chindogu, n. "Queer Tools". A term popularized by Kenji Kawakami whose hundreds of intentionally and impractical inventions have won him international attention as Japan's answer to Rube Goldberg.
From this morning's New York Times piece: Fearing Crime, Japanese Wear the Hiding Place. The online version of the story is accompanied by a photo slideshow of the anxiety-ridden apparel designed by Aya Tsukioka that enables women to hide as vending machines, children to hide as fire hydrants, and valuables to masquerade as manhole covers.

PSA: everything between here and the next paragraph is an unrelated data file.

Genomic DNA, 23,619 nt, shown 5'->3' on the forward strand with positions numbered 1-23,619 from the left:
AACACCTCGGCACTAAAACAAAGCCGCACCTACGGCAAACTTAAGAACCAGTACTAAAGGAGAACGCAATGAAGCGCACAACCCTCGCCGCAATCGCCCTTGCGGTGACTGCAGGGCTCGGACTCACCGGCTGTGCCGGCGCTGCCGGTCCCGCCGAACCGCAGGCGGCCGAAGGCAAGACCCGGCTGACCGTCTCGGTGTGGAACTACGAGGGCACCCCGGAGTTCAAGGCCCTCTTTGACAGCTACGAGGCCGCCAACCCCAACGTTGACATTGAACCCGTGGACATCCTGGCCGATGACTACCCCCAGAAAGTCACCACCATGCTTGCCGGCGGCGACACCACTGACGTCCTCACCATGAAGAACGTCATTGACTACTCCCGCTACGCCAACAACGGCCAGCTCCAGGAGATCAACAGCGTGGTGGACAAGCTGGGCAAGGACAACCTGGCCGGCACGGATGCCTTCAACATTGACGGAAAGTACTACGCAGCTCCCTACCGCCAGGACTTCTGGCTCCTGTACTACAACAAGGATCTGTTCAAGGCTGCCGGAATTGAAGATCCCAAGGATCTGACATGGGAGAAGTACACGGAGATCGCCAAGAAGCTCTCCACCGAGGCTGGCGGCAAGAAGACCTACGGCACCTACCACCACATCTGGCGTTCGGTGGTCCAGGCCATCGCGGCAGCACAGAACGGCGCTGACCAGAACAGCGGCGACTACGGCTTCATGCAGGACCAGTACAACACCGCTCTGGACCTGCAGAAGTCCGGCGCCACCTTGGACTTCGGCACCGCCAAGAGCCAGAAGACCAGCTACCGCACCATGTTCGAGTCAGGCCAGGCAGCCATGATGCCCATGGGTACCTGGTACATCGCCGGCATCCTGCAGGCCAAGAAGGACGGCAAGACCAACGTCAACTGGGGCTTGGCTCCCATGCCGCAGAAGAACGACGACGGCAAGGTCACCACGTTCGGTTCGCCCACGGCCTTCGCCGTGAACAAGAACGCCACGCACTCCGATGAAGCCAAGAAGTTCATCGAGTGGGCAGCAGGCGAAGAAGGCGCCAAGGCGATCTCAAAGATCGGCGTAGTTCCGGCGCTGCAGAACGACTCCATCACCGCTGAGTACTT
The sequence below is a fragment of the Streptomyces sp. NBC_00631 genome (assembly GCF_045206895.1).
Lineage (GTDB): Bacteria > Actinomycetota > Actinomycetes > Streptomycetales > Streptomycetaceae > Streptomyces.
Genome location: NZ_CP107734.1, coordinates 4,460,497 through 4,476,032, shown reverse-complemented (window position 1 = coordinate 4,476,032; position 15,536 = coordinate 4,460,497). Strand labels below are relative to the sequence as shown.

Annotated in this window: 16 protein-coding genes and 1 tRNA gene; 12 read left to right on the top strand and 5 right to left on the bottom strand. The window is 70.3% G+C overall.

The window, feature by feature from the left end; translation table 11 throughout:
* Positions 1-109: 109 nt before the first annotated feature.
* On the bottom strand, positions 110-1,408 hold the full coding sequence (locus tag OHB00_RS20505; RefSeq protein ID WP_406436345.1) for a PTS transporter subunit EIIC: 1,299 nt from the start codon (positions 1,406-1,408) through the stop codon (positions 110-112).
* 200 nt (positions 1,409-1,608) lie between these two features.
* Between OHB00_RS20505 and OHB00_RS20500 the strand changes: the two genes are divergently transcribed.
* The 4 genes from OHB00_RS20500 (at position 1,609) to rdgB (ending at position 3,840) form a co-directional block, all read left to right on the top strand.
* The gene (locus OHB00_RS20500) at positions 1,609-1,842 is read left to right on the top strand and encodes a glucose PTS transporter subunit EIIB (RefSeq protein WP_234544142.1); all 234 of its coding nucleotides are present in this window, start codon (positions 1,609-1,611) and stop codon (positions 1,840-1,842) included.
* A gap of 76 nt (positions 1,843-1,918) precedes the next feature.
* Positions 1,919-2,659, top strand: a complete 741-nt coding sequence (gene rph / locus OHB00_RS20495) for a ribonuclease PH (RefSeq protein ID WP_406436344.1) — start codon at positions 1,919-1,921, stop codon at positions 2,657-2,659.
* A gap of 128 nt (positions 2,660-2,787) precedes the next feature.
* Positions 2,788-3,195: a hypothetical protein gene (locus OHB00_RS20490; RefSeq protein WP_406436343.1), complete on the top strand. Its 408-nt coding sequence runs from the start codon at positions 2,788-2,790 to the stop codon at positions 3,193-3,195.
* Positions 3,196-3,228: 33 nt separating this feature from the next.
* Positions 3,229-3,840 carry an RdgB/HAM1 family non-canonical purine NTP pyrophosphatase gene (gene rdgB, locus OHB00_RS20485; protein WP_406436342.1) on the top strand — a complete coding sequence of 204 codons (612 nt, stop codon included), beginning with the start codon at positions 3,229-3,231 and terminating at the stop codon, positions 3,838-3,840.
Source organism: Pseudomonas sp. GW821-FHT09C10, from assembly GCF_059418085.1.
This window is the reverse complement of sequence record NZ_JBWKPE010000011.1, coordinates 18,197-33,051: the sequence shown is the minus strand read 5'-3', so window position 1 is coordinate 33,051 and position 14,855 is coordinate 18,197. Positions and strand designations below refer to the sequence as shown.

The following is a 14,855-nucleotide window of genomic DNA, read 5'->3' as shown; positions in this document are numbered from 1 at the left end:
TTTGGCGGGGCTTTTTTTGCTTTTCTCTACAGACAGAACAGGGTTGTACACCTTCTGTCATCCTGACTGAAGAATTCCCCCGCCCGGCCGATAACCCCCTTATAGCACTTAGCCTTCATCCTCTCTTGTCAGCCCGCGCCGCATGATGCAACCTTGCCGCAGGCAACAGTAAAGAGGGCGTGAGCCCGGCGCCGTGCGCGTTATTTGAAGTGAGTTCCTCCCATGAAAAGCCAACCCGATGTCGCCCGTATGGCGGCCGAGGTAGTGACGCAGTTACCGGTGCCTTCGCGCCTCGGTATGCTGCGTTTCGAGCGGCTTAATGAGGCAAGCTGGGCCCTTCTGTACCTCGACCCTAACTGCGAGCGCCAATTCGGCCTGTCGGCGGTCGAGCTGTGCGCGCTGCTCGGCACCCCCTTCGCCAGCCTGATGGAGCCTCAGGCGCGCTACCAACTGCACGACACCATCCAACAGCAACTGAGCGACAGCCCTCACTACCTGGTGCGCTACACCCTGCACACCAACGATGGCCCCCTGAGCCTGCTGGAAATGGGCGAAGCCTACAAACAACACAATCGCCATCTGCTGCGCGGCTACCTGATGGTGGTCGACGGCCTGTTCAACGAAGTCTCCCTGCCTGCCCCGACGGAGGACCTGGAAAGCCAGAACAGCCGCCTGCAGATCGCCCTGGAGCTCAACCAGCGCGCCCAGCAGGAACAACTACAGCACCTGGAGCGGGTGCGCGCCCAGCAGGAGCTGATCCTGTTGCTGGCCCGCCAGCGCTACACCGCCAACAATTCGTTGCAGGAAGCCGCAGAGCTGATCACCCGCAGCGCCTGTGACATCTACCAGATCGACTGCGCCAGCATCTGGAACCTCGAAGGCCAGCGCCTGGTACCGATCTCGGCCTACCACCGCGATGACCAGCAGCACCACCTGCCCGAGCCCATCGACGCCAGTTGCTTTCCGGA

What the New York Times neglects to reveal is that the designer, Aya Tsukioka, is an artist. Her work is referenced elsewhere online -- here's a piece from 2004 »